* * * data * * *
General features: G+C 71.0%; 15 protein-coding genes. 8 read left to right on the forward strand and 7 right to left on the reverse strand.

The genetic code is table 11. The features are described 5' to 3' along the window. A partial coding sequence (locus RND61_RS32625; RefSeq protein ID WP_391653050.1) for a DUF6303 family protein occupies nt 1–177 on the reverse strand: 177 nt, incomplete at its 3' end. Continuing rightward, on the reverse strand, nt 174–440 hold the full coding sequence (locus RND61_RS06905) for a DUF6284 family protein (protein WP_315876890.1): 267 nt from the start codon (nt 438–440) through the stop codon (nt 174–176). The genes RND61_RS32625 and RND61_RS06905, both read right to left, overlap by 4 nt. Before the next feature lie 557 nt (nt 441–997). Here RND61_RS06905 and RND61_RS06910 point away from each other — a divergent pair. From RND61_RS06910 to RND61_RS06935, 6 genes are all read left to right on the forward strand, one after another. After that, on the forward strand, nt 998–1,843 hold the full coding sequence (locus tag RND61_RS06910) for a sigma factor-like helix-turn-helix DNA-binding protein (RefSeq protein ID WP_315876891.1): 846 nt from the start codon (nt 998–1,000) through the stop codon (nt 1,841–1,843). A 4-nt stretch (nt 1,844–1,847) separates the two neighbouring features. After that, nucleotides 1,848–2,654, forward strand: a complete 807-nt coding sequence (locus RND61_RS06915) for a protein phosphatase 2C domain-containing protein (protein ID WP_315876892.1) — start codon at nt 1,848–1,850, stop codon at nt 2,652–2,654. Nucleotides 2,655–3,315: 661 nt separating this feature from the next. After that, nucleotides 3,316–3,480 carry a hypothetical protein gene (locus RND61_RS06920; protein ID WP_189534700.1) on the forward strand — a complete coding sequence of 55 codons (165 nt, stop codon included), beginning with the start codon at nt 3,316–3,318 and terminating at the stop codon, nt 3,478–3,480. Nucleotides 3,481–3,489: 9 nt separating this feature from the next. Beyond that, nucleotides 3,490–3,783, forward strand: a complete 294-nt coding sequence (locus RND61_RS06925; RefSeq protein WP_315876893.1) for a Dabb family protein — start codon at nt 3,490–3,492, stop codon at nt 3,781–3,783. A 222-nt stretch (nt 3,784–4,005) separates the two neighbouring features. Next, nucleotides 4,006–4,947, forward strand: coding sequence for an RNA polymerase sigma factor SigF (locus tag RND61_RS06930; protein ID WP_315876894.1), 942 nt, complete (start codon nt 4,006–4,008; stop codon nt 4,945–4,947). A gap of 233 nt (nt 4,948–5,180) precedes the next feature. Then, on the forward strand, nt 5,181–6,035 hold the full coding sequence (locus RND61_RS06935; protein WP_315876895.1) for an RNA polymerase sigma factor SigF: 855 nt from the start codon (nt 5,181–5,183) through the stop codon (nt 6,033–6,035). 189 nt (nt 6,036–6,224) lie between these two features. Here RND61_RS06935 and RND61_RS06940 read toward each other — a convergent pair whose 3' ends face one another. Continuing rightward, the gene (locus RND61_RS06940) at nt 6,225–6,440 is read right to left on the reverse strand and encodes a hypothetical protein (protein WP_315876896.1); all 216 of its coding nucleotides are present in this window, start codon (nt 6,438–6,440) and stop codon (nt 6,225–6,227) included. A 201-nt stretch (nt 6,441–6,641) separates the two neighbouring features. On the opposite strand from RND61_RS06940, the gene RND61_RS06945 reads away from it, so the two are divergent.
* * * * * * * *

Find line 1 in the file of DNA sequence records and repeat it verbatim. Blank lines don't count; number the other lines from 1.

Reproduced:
General features: G+C 71.0%; 15 protein-coding genes. 8 read left to right on the forward strand and 7 right to left on the reverse strand.